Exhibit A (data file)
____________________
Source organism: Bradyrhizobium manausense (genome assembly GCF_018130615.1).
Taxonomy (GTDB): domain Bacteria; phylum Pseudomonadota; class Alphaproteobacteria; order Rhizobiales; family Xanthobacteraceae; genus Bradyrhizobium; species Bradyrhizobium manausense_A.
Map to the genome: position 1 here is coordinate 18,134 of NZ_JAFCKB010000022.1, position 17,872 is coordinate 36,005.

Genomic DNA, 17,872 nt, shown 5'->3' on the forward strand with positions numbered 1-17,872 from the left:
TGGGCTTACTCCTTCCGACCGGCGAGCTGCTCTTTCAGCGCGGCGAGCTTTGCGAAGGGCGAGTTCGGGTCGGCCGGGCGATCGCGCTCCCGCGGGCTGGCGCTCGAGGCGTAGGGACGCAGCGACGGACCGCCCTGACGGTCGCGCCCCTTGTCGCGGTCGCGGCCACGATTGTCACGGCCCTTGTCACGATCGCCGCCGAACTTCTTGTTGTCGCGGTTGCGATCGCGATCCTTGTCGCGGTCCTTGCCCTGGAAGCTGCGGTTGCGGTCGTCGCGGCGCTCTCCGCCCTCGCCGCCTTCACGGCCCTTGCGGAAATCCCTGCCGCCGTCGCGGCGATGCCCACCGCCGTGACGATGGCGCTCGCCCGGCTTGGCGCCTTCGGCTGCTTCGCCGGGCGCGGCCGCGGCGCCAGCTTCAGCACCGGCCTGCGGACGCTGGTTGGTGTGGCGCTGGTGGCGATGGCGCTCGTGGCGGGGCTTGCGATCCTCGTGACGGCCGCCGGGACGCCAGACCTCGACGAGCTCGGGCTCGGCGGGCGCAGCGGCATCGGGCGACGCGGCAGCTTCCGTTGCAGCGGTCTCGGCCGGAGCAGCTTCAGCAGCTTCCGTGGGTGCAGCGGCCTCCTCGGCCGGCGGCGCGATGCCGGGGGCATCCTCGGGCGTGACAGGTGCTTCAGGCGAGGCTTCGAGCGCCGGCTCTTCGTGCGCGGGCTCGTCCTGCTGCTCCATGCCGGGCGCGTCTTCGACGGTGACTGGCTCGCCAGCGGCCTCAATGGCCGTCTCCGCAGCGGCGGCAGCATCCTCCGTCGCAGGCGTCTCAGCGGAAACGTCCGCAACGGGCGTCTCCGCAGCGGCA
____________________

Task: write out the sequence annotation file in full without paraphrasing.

Source organism: Bradyrhizobium manausense (genome assembly GCF_018130615.1).
Taxonomy (GTDB): domain Bacteria; phylum Pseudomonadota; class Alphaproteobacteria; order Rhizobiales; family Xanthobacteraceae; genus Bradyrhizobium; species Bradyrhizobium manausense_A.
Map to the genome: position 1 here is coordinate 18,134 of NZ_JAFCKB010000022.1, position 17,872 is coordinate 36,005.

Genomic DNA, 17,872 nt, shown 5'->3' on the forward strand with positions numbered 1-17,872 from the left:
TGGGCTTACTCCTTCCGACCGGCGAGCTGCTCTTTCAGCGCGGCGAGCTTTGCGAAGGGCGAGTTCGGGTCGGCCGGGCGATCGCGCTCCCGCGGGCTGGCGCTCGAGGCGTAGGGACGCAGCGACGGACCGCCCTGACGGTCGCGCCCCTTGTCGCGGTCGCGGCCACGATTGTCACGGCCCTTGTCACGATCGCCGCCGAACTTCTTGTTGTCGCGGTTGCGATCGCGATCCTTGTCGCGGTCCTTGCCCTGGAAGCTGCGGTTGCGGTCGTCGCGGCGCTCTCCGCCCTCGCCGCCTTCACGGCCCTTGCGGAAATCCCTGCCGCCGTCGCGGCGATGCCCACCGCCGTGACGATGGCGCTCGCCCGGCTTGGCGCCTTCGGCTGCTTCGCCGGGCGCGGCCGCGGCGCCAGCTTCAGCACCGGCCTGCGGACGCTGGTTGGTGTGGCGCTGGTGGCGATGGCGCTCGTGGCGGGGCTTGCGATCCTCGTGACGGCCGCCGGGACGCCAGACCTCGACGAGCTCGGGCTCGGCGGGCGCAGCGGCATCGGGCGACGCGGCAGCTTCCGTTGCAGCGGTCTCGGCCGGAGCAGCTTCAGCAGCTTCCGTGGGTGCAGCGGCCTCCTCGGCCGGCGGCGCGATGCCGGGGGCATCCTCGGGCGTGACAGGTGCTTCAGGCGAGGCTTCGAGCGCCGGCTCTTCGTGCGCGGGCTCGTCCTGCTGCTCCATGCCGGGCGCGTCTTCGACGGTGACTGGCTCGCCAGCGGCCTCAATGGCCGTCTCCGCAGCGGCGGCAGCATCCTCCGTCGCAGGCGTCTCAGCGGAAACGTCCGCAACGGGCGTCTCCGCAGCGGCA